Number one, the French want to preserve a special role for the Security Council in such affairs because the Security Council, which gave the French a permanent seat and the right of a veto when it was created in 1945 is France's most important claim to big power status. After all, if you were reconstructing the Security Council in 2002, France and the UK would not both get permanent seats and vetoes. So that's important to the French.

This would explain things further than the “surrender monkey” argument, which is also has the ring of truth.

Thursday, October 17, 2002

Germaine Greer left her country many years ago, and despite many promises, has returned several times to bother us. I for one am willing to pay hard currency if the UK will confiscate her passport.

In her latest screed, she lines up firmly with the “blame whitey” crew.
The only way to get along with everyone is to take sides with no one, but successive Australian governments have chosen to ignore this obvious fact.

There are so many internal inconsistencies in this steaming pile, it is tempting to let them speak for themselves. But where is the fun in that?
The vast country lies as defenceless as a turtle on its back, because there is not sufficient wealth in the economy to underwrite the cost of developing any kind of infrastructure along the endless coastline.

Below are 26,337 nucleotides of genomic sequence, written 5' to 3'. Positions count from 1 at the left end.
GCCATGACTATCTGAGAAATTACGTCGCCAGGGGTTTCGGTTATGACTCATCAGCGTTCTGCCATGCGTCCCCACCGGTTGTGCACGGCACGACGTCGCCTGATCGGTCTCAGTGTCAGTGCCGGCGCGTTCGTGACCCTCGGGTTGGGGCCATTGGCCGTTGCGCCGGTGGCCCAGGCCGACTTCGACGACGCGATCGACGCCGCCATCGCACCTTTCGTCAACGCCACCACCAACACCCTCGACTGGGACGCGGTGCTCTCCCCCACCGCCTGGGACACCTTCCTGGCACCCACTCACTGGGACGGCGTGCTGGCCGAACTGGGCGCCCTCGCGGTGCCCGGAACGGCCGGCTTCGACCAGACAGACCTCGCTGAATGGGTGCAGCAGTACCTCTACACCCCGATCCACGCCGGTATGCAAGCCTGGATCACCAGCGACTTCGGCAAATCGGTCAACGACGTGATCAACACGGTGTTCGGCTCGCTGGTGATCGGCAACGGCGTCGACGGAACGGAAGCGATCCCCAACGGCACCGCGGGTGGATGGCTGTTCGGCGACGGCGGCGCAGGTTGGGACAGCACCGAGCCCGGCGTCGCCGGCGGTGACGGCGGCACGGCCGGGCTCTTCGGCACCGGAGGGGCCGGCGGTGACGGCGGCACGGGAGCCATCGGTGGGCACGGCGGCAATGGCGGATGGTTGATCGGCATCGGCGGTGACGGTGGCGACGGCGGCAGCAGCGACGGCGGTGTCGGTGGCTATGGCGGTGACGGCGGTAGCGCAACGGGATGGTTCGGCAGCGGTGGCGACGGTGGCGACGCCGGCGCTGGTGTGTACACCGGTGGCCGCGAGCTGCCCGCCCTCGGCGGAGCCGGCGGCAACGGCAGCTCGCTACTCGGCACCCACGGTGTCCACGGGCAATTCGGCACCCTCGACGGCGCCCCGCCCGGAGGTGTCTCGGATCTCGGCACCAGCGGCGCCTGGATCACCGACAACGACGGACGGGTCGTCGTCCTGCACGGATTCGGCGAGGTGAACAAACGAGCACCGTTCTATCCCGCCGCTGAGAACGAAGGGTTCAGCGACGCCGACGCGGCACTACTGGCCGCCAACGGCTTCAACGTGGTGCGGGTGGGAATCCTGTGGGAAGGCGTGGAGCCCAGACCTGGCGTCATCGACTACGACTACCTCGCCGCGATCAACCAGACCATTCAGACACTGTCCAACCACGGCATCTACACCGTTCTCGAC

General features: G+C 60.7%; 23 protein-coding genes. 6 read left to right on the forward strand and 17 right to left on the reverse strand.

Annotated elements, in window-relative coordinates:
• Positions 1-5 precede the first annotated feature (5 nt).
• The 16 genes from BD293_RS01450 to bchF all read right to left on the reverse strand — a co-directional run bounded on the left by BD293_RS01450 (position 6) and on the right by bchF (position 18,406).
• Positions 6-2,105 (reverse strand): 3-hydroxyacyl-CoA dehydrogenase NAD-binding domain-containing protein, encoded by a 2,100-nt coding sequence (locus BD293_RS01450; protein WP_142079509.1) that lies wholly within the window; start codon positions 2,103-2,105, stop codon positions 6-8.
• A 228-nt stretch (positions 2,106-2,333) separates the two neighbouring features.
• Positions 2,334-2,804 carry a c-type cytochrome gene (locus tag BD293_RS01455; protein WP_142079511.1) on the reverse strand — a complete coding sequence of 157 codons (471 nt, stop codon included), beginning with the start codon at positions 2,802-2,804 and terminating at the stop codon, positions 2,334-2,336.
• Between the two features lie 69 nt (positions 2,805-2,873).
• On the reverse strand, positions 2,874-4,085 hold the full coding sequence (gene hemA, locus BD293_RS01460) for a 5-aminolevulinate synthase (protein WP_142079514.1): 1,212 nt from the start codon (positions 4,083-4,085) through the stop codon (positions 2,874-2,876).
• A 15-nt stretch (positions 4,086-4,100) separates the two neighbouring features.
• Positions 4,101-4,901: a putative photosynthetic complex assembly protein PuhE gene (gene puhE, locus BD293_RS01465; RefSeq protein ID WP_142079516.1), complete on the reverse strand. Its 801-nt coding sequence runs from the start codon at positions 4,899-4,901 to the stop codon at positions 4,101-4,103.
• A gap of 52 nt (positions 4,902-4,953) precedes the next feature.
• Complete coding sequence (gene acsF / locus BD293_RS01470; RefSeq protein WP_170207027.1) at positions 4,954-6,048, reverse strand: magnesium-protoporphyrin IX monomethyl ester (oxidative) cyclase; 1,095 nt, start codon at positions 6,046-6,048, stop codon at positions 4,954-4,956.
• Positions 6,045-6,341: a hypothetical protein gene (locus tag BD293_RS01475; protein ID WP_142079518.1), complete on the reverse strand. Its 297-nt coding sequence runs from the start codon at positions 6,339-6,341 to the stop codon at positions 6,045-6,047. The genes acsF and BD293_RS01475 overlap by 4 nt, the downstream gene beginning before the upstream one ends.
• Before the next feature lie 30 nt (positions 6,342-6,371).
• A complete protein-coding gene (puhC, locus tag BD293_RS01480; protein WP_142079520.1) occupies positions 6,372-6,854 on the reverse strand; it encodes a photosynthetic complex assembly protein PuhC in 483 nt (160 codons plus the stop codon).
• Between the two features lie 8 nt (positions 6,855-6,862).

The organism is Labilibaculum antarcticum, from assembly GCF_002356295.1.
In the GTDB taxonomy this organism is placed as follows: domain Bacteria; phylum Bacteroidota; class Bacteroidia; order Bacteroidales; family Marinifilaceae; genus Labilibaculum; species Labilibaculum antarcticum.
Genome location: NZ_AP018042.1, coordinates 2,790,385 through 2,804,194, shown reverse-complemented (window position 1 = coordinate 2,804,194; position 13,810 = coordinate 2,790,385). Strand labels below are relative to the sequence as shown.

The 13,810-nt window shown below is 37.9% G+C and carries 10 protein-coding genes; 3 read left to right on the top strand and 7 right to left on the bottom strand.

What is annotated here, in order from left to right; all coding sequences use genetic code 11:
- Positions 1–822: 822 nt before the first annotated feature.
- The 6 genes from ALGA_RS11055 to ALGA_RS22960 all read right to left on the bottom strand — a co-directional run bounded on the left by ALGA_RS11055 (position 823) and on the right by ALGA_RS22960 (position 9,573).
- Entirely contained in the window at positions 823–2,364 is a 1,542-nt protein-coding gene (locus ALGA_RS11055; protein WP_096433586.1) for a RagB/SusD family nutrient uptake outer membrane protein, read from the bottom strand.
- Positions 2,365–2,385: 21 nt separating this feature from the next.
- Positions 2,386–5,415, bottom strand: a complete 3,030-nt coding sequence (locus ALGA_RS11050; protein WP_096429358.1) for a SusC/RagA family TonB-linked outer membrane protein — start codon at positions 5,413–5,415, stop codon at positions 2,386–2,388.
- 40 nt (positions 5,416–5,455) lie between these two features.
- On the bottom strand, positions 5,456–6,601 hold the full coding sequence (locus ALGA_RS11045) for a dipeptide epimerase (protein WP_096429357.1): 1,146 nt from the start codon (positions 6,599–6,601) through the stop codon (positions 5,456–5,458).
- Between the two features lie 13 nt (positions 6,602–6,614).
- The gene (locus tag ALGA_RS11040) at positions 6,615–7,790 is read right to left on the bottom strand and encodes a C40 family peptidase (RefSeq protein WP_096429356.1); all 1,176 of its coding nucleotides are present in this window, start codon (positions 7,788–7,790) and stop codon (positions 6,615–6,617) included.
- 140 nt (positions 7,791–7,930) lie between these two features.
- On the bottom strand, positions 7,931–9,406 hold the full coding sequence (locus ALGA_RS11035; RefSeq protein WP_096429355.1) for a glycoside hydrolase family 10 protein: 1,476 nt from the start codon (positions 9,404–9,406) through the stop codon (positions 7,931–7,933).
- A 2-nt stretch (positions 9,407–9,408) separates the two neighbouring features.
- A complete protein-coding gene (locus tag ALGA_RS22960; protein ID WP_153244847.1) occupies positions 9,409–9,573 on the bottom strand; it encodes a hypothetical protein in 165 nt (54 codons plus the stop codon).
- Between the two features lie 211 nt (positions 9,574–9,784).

Except that:
Any foreign power that invaded Australia from the north would pretty soon wish it hadn't. The limitless expanse offers no support of any kind;

Please keep this woman in the UK, to spare her the pain of coming back:
The paradox of a poor country which remains undeveloped while its citizens squander their substance on what they are proud to call a "sophisticated recreational lifestyle" has always struck me as painful.

I’d like to thank the international community for their forebearance and lack of invasion:
The rest of the world lets Australian uranium mines operate with impunity.

And watch out Canada, China, Bulgaria, the Czech Republic, Germany, Hungary, Kazakhstan, Romania and Russia.

Germaine dabbles in some historical what-ifs:
In 1939, prime minister Robert Menzies declared war on Germany before Britain did, probably because he needed to silence considerable opposition to the war on the part of Irish-Australians by bringing in war-time restrictions on freedom of speech and association.

It was all a plot, see? Just to keep the (insert name of downtrodden here) down.